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Unique History in the 2012 Election

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It is almost impossible for a presidential election to not be unique in some way. For example, the 2008 election pitted the first two major candidates not born in the continental United States, a Hawaiian and a Panamanian (but on an U.S. airbase). The Hawaiian was also the first major candidate of African-American descent. The Panamanian would have been the oldest elected president in our history if he had been elected.

Here are some of the unique historical possibilities for the upcoming election.

If Obama wins:

1. Three two-term presidents for the first time in 192 years.
In 1820, James Monroe won reelection, joining his immediate predecessors, Thomas Jefferson and James Madison, as a two-term president. If reelected, Obama will likewise join his immediate predecessors, Bill Clinton and George W. Bush, as two-term presidents.

2. First back-to-back-to-back two-term presidents not of the same party.
Unlike Monroe's reelection, the more recent three two-term presidents will not be of the same party. In fact, the previous triplets won their terms when the opposing party, the Federalists, were in serious decline. America was virtually a one-party state with many former Federalists, such as John Quincy Adams, joining the Democrat-Republican Party (actually called the Republican Party then).

3. Obama as the next Andrew Jackson.
According to every projection that I have seen, Obama is expected to receive fewer electoral votes than he received against McCain. This probably also means that he will receive slightly less than 52.9% of the popular vote he received in 2008. If reelected with less than 52.9% of the vote, Obama will be the first president since Andrew Jackson to record a deficit in the popular vote percentage on reelection. Jackson won 56% of the vote in 1828 and 54.2% in 1832. (Note: Is this the only president Obama has not been compared to?)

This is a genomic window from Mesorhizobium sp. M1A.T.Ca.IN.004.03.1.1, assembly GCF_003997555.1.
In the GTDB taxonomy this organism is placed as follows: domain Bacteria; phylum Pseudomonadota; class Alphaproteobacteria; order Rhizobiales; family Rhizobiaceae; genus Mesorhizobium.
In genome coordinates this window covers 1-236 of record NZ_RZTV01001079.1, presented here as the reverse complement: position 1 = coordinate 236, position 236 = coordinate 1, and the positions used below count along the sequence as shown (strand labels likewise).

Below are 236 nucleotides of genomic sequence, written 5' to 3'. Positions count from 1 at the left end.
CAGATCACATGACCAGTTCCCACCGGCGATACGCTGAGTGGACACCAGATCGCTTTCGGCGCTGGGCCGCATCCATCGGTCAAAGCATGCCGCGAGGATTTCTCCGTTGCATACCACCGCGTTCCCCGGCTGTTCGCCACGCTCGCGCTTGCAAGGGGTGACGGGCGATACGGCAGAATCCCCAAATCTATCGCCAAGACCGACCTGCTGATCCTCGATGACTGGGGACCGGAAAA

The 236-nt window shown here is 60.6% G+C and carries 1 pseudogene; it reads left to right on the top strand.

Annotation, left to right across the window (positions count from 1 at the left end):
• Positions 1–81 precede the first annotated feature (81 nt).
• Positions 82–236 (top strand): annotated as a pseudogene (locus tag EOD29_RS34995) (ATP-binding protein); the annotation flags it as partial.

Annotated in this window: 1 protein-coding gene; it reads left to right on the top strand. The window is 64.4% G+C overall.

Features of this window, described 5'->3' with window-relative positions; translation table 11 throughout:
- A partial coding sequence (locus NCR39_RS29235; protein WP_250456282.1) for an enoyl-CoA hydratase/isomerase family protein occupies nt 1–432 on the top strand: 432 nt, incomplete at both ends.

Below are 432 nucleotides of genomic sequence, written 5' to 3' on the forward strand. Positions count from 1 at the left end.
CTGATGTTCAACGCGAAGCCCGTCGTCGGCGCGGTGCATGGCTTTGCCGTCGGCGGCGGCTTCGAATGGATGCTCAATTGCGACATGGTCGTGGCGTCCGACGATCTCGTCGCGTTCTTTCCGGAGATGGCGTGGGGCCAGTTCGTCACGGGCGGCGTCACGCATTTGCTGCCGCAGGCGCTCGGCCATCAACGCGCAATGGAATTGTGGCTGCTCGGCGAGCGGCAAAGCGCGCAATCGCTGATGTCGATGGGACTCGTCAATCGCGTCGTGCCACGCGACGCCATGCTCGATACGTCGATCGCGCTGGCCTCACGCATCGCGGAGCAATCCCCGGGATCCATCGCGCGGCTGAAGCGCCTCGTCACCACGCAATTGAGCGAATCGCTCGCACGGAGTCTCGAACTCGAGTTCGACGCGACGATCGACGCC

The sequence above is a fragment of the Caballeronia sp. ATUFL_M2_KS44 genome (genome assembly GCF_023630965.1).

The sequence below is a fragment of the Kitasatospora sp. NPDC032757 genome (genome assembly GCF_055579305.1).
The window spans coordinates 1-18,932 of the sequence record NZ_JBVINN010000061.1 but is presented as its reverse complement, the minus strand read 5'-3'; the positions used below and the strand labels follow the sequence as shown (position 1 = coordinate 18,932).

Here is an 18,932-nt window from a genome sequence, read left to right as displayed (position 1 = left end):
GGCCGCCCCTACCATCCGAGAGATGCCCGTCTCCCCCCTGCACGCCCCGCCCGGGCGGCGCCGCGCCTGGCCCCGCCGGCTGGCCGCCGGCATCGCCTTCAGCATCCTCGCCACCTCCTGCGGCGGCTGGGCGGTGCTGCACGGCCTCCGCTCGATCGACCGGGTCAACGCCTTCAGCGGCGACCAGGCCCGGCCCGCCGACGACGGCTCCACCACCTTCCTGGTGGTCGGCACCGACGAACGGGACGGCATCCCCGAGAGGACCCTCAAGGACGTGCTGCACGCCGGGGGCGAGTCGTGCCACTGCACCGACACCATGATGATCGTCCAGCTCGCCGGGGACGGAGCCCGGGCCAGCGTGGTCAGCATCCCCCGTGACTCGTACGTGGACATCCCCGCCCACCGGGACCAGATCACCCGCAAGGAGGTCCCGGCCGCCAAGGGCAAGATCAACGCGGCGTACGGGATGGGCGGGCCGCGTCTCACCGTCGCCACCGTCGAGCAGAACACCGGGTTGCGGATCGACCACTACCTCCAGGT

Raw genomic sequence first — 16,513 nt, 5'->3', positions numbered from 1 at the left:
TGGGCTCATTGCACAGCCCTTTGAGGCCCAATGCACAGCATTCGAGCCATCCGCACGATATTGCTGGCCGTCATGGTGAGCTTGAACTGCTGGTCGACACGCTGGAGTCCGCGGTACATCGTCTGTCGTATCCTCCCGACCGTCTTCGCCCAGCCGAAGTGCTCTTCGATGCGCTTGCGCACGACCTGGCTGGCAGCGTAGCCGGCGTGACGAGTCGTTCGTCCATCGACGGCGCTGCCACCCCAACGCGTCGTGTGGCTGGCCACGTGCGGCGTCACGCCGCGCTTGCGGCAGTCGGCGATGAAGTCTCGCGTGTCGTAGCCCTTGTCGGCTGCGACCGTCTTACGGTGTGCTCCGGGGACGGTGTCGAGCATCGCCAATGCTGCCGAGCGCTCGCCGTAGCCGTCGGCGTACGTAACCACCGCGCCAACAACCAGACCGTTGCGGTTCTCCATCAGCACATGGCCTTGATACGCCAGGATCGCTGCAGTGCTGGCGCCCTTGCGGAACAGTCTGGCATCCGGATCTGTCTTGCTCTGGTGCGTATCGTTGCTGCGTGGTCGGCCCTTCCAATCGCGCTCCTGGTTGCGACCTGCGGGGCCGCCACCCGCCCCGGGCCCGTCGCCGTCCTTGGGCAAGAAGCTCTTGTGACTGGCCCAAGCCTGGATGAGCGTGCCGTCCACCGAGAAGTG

If Romney wins:

4. First Mormon president; 2nd non-protestant president
Joseph Smith, the founder of the religion, ran for president as a 3rd party candidate. Additionally, Mitt Romney's father, George Romney (born in Mexico!), ran unsuccessfully for the Republican ticket 1968. Therefore, the idea of a Mormon running for president is not unusual. However, if elected, Romney will be the 1st Mormon president and only the 2nd non-protestant president.

5. First former religious leader as president
There have been many religious leaders as candidates for president, such as Reverend Al Sharpton and Joseph Smith. However, Mitt Romney, who served as a Mormon bishop from 1981-1986, is the first former religious leader to become nominee of a major party.

6. First Republican president from a consistent blue state.
Since the realignment of the political parties in the 1960s, the Republicans have never nominated a president residing in a consistent blue state. It is worth noting, that Reagan, although residing in California, won the presidency when that state was still a red state. California did not make the permanent switch until 1992. Romney's state, Massachusetts, has only voted Republican twice since the 1960s.

7. Five First Sons
If elected, Romney will have the most surviving sons (5) of any president in history. John Tyler eventually had the most sons, and 15 children in all, but most of his sons were born after his term in office.

  Obama Romney
Obama Romney
332 206
Obama leading
Obama won
Romney leading
Romney won
Popular Vote
33 out of 100 seats are up for election. 51 are needed for a majority.
Democrat leading
Democrat won
Holdover
Republican leading
Republican won
Democrats* Republicans
Current Senate 53 47
Seats gained or lost +2 -2
New Total 55 45
* Includes two independent senators expected to caucus with the Democrats: Angus King (Maine) and Sen. Bernie Sanders (Vt.).
All 435 seats are up for election. 218 are needed for a majority.
Democrat leading
Democrat won
Republican leading
Republican won
Democrats Republicans
Seats won 201 234
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